Tuesday Sep 07, 2010

Perl: storing results of pattern matching in an array

What's the output of the following script?

-------------------------------------------

#!/usr/bin/perl -w 

  $text = "abc_defg_hij_klm.";


  @a =($text =~ m/[a-z]+[_|\\.]/g);
  print "array A, size: ",  @a+0,  ", elements: ";
  print join (" ", @a);
  print "\\n";

  @b =($text =~ m/([a-z]+)[_|\\.]/g);
  print "array B, size: ",  @b+0,  ", elements: ";
  print join (" ", @b);
  print "\\n";


  @c =($text =~ m/([a-z]+)([_|\\.])/g);
  print "array C, size: ",  @c+0,  ", elements: ";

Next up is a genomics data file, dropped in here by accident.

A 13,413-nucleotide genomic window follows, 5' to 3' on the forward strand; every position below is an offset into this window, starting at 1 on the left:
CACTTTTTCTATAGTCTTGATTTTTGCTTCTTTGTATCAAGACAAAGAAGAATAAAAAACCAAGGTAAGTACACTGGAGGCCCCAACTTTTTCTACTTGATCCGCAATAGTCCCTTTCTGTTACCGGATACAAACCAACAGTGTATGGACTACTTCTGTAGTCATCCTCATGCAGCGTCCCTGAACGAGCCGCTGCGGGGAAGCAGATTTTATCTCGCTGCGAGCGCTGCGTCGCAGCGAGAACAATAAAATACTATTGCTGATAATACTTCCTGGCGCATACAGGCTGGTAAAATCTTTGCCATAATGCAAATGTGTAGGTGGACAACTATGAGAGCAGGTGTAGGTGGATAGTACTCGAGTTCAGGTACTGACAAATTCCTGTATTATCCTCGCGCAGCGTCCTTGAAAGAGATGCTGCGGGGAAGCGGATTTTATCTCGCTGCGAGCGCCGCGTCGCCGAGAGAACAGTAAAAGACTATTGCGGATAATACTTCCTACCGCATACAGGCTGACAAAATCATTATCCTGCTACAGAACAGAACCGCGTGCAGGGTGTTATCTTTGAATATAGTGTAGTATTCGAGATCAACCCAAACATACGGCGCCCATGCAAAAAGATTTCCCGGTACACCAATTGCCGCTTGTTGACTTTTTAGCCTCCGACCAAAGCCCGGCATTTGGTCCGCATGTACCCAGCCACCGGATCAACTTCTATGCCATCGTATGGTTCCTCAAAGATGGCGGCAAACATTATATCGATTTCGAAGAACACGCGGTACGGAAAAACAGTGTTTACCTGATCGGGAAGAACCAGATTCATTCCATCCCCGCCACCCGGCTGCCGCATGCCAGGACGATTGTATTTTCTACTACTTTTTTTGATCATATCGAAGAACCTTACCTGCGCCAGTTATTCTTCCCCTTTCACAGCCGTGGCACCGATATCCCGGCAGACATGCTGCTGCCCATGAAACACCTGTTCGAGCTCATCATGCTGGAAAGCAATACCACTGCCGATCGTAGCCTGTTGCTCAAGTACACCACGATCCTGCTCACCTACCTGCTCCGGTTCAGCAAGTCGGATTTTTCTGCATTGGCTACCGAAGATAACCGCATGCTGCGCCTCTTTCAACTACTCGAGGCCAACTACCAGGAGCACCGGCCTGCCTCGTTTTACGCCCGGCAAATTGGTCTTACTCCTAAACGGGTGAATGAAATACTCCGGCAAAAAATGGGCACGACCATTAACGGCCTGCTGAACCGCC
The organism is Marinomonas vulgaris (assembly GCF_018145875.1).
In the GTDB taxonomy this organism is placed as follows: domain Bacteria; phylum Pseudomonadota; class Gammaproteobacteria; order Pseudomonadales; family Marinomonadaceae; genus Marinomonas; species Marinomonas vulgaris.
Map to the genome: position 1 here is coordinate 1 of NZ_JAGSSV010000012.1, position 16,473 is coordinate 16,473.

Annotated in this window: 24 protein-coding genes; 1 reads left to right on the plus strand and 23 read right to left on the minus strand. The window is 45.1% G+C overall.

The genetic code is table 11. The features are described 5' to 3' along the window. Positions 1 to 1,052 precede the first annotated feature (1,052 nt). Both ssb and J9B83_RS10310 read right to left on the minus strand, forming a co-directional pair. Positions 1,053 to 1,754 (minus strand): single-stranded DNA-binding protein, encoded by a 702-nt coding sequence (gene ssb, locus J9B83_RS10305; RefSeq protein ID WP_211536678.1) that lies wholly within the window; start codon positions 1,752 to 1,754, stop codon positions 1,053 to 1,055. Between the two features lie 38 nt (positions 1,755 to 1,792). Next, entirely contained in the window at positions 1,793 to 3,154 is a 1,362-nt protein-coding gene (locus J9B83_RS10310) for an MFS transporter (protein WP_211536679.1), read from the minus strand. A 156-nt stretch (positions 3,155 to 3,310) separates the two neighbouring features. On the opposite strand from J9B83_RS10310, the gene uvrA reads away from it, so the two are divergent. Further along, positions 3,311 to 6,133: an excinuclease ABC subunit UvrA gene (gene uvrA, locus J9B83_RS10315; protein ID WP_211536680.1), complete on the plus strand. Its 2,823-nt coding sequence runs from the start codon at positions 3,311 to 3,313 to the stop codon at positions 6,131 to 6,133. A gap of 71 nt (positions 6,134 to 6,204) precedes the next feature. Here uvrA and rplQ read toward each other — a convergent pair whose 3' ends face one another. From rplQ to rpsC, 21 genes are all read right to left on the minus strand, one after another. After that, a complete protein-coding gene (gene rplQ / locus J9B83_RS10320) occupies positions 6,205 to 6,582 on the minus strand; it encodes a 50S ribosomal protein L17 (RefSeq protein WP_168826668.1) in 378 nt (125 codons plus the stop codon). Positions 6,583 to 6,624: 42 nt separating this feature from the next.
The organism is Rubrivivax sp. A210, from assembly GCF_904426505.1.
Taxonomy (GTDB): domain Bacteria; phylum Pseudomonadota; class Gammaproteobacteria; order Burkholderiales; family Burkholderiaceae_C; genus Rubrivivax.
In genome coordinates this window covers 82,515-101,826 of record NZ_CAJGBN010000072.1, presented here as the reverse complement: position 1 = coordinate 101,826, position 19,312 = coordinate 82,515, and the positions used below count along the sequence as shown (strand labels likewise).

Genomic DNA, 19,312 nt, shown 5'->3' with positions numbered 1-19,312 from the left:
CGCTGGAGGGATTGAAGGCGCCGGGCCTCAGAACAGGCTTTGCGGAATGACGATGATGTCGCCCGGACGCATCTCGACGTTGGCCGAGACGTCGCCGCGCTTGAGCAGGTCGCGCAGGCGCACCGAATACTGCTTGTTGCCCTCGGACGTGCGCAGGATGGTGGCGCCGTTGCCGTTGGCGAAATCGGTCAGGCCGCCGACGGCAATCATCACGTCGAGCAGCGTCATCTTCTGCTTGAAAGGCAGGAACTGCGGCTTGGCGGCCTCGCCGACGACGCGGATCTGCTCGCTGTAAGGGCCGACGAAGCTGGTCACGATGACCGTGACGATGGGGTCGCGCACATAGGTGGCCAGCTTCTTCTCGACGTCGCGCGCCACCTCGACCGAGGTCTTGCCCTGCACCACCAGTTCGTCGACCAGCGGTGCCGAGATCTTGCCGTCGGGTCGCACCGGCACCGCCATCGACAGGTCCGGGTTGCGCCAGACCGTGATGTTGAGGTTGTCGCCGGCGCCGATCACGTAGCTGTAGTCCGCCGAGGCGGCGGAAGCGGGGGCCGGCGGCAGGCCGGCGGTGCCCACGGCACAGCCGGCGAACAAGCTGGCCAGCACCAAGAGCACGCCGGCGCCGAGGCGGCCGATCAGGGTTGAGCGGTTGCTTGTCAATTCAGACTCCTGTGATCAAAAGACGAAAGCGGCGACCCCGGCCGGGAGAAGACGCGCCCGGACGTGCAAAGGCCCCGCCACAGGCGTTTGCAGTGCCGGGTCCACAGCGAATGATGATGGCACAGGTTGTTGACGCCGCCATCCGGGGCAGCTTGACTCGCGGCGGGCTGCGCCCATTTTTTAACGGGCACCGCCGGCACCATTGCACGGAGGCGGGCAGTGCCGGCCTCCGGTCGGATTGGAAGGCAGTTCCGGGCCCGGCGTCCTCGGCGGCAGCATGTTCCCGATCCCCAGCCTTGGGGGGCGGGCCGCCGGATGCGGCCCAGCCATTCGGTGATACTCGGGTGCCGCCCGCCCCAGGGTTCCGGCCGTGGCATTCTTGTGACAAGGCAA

print join (" ", @c);
  print "\\n";

------------------------------------------- 

The output is as follows:

--------------------------------
array A, size: 4, elements: abc_ defg_ hij_ klm.
array B, size: 4, elements: abc defg hij klm
array C, size: 8, elements: abc _ defg _ hij _ klm .

--------------------------------

What's difference of the three patterns?

The first one:  m/[a-z]+[_|\\.]/g -- no curves in this pattern, and the results matching the whole pattern are saved in the result array.

The second one: m/([a-z]+)[_|\\.]/g -- a pair of curves embrace the part of "[a-z]+", and the results matching this part are saved in the result array.

The third one: m/([a-z]+)([_|\\.])/g -- two pair of curves embrace the two parts of the pattern respectively, and the results matching the two parts are all saved in the result array in the order of ($1, $2, $1, $2, ...).

See. Do you learn the rule?

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Ye Julia Li

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